New dads not taking advantage of paternity leave
TV commercials might have you believe a new tie, a car, or a case of beer is the best gift you can give dad this Father's Day. What he might want most is some time off from work, according to a recent CareerBuilder survey.
Like working moms, dads who work outside the home have to find time to be with their families and still fulfill their usual workplace duties. If you're a working parent, you might want to be at your children's recital, but you can't exactly leave in the middle of an important work dinner where you're about to sign a deal with a client. Either work or your personal life has to suffer to some degree, and it's not easy to know when one deserves more attention than the other.
The pressure to find the right balance was not eased any with the recent economic downturn that still affects workers today. Many workers are still afraid to lighten their workload when some businesses are still trying to recover. Essentially the life of a working father (and mother) is not easy.
According to CareerBuilder's Father's Day survey, 43 percent of working dads who became fathers in the last three years did not take any paternity leave at all following the birth of their children. Of those who did take some paternity leave, 59 percent only took one week or less.
Perhaps more concerning is that of working fathers who took only some of the paternity leave offered at their companies, 47 percent felt pressured to come back early.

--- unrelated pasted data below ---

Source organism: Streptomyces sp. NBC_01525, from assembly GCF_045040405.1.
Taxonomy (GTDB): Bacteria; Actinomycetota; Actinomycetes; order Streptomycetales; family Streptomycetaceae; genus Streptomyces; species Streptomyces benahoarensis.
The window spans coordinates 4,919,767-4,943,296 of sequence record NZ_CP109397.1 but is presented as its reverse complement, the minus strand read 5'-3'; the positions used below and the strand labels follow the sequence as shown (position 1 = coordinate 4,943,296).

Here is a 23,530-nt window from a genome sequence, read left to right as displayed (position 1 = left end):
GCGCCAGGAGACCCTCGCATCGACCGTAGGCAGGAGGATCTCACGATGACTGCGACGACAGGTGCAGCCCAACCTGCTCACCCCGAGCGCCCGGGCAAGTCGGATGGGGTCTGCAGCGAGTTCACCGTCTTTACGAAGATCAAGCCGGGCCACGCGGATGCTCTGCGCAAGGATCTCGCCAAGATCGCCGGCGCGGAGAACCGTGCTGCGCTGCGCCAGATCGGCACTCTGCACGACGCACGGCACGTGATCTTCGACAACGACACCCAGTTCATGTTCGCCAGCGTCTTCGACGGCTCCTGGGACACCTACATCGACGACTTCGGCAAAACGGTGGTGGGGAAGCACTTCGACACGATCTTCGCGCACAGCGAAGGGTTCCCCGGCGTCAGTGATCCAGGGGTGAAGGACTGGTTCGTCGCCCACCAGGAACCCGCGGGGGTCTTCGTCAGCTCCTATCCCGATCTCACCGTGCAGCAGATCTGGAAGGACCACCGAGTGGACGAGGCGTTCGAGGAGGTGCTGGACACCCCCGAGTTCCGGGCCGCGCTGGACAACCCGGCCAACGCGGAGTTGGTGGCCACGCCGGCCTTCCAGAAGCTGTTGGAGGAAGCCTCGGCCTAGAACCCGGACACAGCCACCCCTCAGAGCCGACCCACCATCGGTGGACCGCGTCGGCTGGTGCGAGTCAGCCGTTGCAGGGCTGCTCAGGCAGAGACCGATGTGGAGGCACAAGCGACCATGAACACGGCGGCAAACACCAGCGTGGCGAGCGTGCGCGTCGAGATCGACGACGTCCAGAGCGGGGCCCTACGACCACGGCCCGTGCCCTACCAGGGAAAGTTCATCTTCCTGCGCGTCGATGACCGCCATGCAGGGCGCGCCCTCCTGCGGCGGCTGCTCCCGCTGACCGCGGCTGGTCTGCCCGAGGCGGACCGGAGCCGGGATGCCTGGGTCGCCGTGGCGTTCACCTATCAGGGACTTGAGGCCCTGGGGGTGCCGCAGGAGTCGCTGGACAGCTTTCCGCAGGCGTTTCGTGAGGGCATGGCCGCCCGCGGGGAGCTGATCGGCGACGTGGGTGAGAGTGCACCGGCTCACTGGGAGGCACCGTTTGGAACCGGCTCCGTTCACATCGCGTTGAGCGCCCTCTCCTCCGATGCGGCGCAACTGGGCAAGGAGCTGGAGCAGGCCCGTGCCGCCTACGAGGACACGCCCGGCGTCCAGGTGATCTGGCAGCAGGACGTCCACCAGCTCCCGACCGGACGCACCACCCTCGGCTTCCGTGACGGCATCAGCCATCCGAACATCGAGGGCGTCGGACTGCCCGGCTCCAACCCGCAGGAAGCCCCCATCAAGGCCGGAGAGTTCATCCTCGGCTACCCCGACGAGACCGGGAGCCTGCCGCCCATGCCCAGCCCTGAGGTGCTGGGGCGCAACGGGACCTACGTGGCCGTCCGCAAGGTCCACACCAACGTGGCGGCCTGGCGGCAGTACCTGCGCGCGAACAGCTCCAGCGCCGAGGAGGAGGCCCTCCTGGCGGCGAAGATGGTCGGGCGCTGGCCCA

Bringing the office home
According to the survey, 36 percent of working dads bring home work from the office. In 2008 only 27 percent of working dads reported bringing home work.
Staying at home
Thirty-five percent of working dads are willing to stay at home with the children full time if their spouses or partners make enough to support the family. In 2008 the number was slightly higher with 37 percent.
Effects on relationships
Unfortunately work can and often does have a negative effect on families. According to the survey, 22 percent of working fathers say work has negatively affected the relationships they have with their children. Meanwhile 26 percent of working dads say work had a similarly negative impact on relationships with their significant others.
Pay vs. time
If lower salary meant spending more quality time with the family, 33 percent of working dads would accept the tradeoff, down from 37 percent in 2008.
Obviously deciding whether or not to work outside the home isn't merely a case of wanting to or not. As CareerBuilder's recent Mother's Day survey found, 39 percent of working moms and 43 percent of working dads are the sole financial provider for their respective households. Therefore many working parents can't afford to stay at home.
Also in that survey was a look at pay inequality, which shows that deciding who should stay home in two-income families might not be that difficult of a decision. Women are still earning considerably less than men, on average, and making ends meet could be a struggle on a lower salary:
- 40 percent of working moms earn less than $35,000, compared with 21 percent of working dads.
- 59 percent of working dads earn $50,000 or more, compared with 33 percent of working moms.
- 17 percent of working dads earn $100,000 or more, compared with 6 percent of working moms.
With so many workplaces discouraging fathers from taking time off to be with their newborns, and seeing as working mothers are less likely to earn as much as their male counterparts, it's clear working parents do not have it easy. This Father's Day, you might want to get the dad in your life an extra special treat.
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